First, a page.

"He made a favorable impression last night as a musician and baton technician. Fortunately not a slick conductor, he has sturdy ideas about music, and he projects those ideas in a logical, straightforward manner. He keeps good, steady rhythm and has a quality of inner force that keeps the rhythms from being metronomic." 9

In 1967, LaMarchina was appointed the conductor of the Honolulu Symphony, a post he held until 1978. In 1968 he performed a stunning cellistic feat that is still recounted in disbelief to this day. Jacqueline du Pré had been scheduled to perform with the orchestra but cancelled only three days before the concert was to take place. In what is one of the most gutsy offers one can imagine, LaMarchina volunteered to perform the Dvorak Concerto in her place, even though he hadn't touched a cello in seven years, didn't own a cello, and had only three days to prepare. He had to borrow a cello and a solo cello part from one of the cellists in the orchestra. According to Robert Loveless, who reviewed that concert, LaMarchina "turned a major crisis into a rather remarkable musical achievement ... he performed brilliantly," and demonstrated just how ingrained the cello was within his being.

LaMarchina had lots of fans of his cello playing in Hawaii, including Roxie Berlin, who became his student and friend:

"He played in a piano trio one night, and after the first couple of measures my heart stood still. I've heard some really great playing in my day. In fact, I followed Piatigorsky around wherever he played when I lived in New York. But I've never heard playing as beautiful as Robert's. Every phrase was like a bouquet of flowers."

Robert LaMarchina in 1963.

LaMarchina was apparently marvelous on the podium, "a born conductor" according to Janos Starker. Joanna Fleming, cellist in the Honolulu Philharmonic, said that, even though his conducting technique was not flawless, his musical intentions were always clear:

"He was something very unique and special. He wasn't a scholar, and he wasn't one to research Mozart's letters or something; it was the music itself that spoke to him. His ability to know how a piece is supposed to go and how to bring it to life was one of his great talents. I always felt 'This is how a piece is supposed to go,' when he conducted, and I always felt something in the music when I played for him.

"He was the kind of musician who had a piece in his body, and it would just flow out. It was like a phrase was part of his body. He had all the equipment he needed to make it what he felt it should be, and he would share various musical devices in order to show us how to achieve a certain musical effect. But what he couldn't give us, of course, was his inner Oneness with the piece. He was able to make me play better than I thought I could, just because it was so important to him that we make a phrase happen. It was that kind of conviction that made me want to play my best, because he really cared about the music. This came out in his cello playing as well. "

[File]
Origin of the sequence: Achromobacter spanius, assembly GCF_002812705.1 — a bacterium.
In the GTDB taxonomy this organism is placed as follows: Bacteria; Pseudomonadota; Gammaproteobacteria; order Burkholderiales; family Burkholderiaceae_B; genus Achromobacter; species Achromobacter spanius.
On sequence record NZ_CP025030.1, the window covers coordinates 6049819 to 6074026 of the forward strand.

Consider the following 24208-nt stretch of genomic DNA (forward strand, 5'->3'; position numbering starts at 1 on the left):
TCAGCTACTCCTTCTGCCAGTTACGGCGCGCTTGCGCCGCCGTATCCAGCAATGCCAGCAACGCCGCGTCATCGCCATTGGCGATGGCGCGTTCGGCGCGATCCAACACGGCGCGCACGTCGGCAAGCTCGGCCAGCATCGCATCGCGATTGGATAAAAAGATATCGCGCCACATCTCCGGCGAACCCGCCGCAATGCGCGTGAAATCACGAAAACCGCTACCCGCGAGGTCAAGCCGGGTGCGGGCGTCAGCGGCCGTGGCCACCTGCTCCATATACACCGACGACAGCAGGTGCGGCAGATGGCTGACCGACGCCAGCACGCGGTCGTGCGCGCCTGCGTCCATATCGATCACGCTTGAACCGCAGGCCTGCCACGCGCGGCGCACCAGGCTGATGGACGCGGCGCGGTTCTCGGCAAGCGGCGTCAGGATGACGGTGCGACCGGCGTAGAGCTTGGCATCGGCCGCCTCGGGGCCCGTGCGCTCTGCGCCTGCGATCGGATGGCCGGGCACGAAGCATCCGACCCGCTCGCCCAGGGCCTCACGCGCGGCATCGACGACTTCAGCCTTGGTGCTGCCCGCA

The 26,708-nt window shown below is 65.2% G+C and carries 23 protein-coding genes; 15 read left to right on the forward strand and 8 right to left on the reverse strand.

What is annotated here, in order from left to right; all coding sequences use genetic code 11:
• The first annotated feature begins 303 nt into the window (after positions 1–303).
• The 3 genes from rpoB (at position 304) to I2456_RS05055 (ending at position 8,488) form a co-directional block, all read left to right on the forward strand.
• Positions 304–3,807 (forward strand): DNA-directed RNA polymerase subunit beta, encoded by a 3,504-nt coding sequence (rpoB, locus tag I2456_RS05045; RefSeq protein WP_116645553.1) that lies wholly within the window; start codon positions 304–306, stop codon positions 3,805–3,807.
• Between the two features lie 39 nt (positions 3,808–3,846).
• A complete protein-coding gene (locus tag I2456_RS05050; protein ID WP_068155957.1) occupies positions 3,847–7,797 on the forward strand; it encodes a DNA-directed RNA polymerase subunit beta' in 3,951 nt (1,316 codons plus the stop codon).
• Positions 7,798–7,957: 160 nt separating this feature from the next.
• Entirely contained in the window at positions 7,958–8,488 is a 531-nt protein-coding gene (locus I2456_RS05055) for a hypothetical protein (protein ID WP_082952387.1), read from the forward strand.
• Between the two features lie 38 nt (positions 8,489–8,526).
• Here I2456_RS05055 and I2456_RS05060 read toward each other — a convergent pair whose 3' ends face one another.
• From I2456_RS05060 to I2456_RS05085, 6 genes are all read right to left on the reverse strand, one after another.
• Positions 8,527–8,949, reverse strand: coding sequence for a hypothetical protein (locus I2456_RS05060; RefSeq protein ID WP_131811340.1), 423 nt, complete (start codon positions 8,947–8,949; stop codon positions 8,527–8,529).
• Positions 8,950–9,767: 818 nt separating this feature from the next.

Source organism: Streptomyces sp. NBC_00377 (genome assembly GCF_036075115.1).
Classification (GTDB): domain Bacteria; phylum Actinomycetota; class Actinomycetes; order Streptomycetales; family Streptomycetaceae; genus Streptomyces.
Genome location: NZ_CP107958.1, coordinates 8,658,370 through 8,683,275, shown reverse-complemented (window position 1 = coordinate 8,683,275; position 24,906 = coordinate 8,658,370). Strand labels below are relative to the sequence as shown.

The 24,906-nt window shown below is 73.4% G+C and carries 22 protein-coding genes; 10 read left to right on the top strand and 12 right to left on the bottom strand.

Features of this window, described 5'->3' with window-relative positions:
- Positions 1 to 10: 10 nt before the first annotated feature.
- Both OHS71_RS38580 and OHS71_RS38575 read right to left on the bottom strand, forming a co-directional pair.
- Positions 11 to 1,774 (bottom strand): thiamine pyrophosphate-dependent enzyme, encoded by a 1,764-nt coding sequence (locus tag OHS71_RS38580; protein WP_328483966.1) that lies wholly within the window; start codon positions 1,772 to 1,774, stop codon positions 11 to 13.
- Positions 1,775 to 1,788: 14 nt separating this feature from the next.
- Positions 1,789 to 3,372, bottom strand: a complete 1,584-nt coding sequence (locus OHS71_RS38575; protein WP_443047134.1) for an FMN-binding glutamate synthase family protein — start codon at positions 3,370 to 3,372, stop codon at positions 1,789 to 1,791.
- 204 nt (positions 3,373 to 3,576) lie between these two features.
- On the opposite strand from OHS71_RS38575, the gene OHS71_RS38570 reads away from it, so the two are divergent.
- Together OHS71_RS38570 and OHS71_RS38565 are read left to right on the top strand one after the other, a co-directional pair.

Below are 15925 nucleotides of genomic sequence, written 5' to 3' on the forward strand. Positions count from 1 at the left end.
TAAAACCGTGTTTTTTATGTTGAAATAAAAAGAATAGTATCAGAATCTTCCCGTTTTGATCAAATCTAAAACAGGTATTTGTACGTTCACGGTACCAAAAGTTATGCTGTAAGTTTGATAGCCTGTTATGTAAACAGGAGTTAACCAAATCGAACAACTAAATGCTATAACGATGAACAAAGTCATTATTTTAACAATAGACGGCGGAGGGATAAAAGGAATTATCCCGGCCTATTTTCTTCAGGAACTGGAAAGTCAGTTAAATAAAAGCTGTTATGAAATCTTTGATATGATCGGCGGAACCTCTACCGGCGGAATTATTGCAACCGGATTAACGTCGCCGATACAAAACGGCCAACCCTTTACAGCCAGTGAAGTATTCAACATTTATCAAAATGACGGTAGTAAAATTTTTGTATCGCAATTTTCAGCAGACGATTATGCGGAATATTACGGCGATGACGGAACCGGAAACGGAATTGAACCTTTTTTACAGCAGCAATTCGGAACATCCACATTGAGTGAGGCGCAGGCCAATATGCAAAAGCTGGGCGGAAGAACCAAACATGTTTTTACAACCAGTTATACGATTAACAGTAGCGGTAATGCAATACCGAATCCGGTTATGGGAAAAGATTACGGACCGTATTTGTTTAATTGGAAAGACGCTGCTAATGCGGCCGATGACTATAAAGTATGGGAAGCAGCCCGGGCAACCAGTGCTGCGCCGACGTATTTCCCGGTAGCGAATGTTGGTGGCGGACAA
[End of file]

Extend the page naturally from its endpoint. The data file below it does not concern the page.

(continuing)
Fleming feels that opera was his forte, especially with Puccini:

"He could sing every part in Italian and he knew just how much to bend things, and how much not to, and it was just so much fun to play with him. Singers are sort of visceral, and he was visceral about the way he made music too. It was like the music flowed out of him, it wasn't just a score that he had studied. He would speed up in certain places and slow down in others because that's what the music was asking for. It's one of the great mysteries why he never found a niche in opera."

LaMarchina was an enthusiastic cello teacher. Fleming, who studied with him for a year or two, described his teaching:

"He would demonstrate a lot. He could show me how to do something, and how to get a certain effect, and he really cared if I got it. He would make me do something over and over again until I'd figured it out. When I finally did, he said, 'Look at this,' and he pointed to the hair on his arm; it was standing up. On the other hand, he had no idea of what was difficult because nothing was ever difficult for him."

He was extremely detailed in his teaching. In what seems reminiscent of Starker's teaching method, he talked a lot about different kinds of shifts, like whether one shifts on the departure or arrival bow, and whether one shifts on the departure or arrival finger.

"I would play something and then he would go back and really dissect my playing, including every shift. 'Do you want to shift on this finger or that finger? I think you want to shift on this finger and this is why....' "

LaMarchina believed strongly in having his students do lots of scale work and playing the lesser concertos, like the Davidoff and Goltermanns. There is a story about him getting in a heated argument with another well-known pedagogue about whether students should practice scales. The other pedagogue did not believe in them at the time. Finally the argument boiled down to who their teachers were. He asked the pedagogue with whom she studied. She replied, "I studied with Margaret Rowell." He replied, "Well, I studied with Feuermann and Piatigorsky!" It is unclear if this settled the argument, but scale work had certainly done wonders for him. In 1995, he was honored by the Eva Janzer Memorial Cello Center at Indiana University with the prestigious Chevalier du Violoncelle.

After LaMarchina's time with the Honolulu Symphony ended in 1978, he spent the last twenty or so years of his life in relative quiet. He had the occasional conducting gig, but these tapered off, and he also taught cello lessons, but students came less and less. In what seems like a sad turn of events, he essentially disappeared off the music world's radar, though he occasionally re-emerged briefly before fading away again.

Robert LaMarchina in the 1970's.

How could this have happened to such a tremendous talent?

It seems that there are several factors that can be attributed to this. Of course, his cello career faded because he went into conducting. Had he stayed with the cello, there is little doubt that he would be a household name for cellists around the world today. Many theorize that he may have stayed with the cello had his father not pushed him so hard as a child. Other factors include his settling in a remote island in the Pacific (i.e. Hawaii), his feelings of alienation from the priorities of today's music world, his difficult personality, and his history of womanizing.